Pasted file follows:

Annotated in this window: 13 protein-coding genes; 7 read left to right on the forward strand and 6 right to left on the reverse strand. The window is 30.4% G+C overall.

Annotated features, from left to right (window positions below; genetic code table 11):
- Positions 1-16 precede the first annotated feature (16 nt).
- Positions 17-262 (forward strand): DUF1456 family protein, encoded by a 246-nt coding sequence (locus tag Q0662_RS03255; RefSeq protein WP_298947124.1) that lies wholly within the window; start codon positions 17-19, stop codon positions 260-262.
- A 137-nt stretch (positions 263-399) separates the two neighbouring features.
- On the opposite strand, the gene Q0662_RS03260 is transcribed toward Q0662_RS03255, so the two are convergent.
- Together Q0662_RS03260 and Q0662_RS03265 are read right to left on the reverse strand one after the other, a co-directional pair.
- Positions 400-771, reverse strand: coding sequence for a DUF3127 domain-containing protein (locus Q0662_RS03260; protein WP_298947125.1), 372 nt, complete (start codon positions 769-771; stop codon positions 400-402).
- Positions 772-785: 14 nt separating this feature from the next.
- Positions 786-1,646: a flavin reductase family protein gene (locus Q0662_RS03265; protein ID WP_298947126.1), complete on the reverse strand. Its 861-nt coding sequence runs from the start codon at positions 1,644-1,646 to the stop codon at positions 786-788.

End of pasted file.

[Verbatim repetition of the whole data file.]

Annotated in this window: 13 protein-coding genes; 7 read left to right on the forward strand and 6 right to left on the reverse strand. The window is 30.4% G+C overall.

Annotated features, from left to right (window positions below; genetic code table 11):
- Positions 1-16 precede the first annotated feature (16 nt).
- Positions 17-262 (forward strand): DUF1456 family protein, encoded by a 246-nt coding sequence (locus tag Q0662_RS03255; RefSeq protein WP_298947124.1) that lies wholly within the window; start codon positions 17-19, stop codon positions 260-262.
- A 137-nt stretch (positions 263-399) separates the two neighbouring features.
- On the opposite strand, the gene Q0662_RS03260 is transcribed toward Q0662_RS03255, so the two are convergent.
- Together Q0662_RS03260 and Q0662_RS03265 are read right to left on the reverse strand one after the other, a co-directional pair.
- Positions 400-771, reverse strand: coding sequence for a DUF3127 domain-containing protein (locus Q0662_RS03260; protein WP_298947125.1), 372 nt, complete (start codon positions 769-771; stop codon positions 400-402).
- Positions 772-785: 14 nt separating this feature from the next.
- Positions 786-1,646: a flavin reductase family protein gene (locus Q0662_RS03265; protein ID WP_298947126.1), complete on the reverse strand. Its 861-nt coding sequence runs from the start codon at positions 1,644-1,646 to the stop codon at positions 786-788.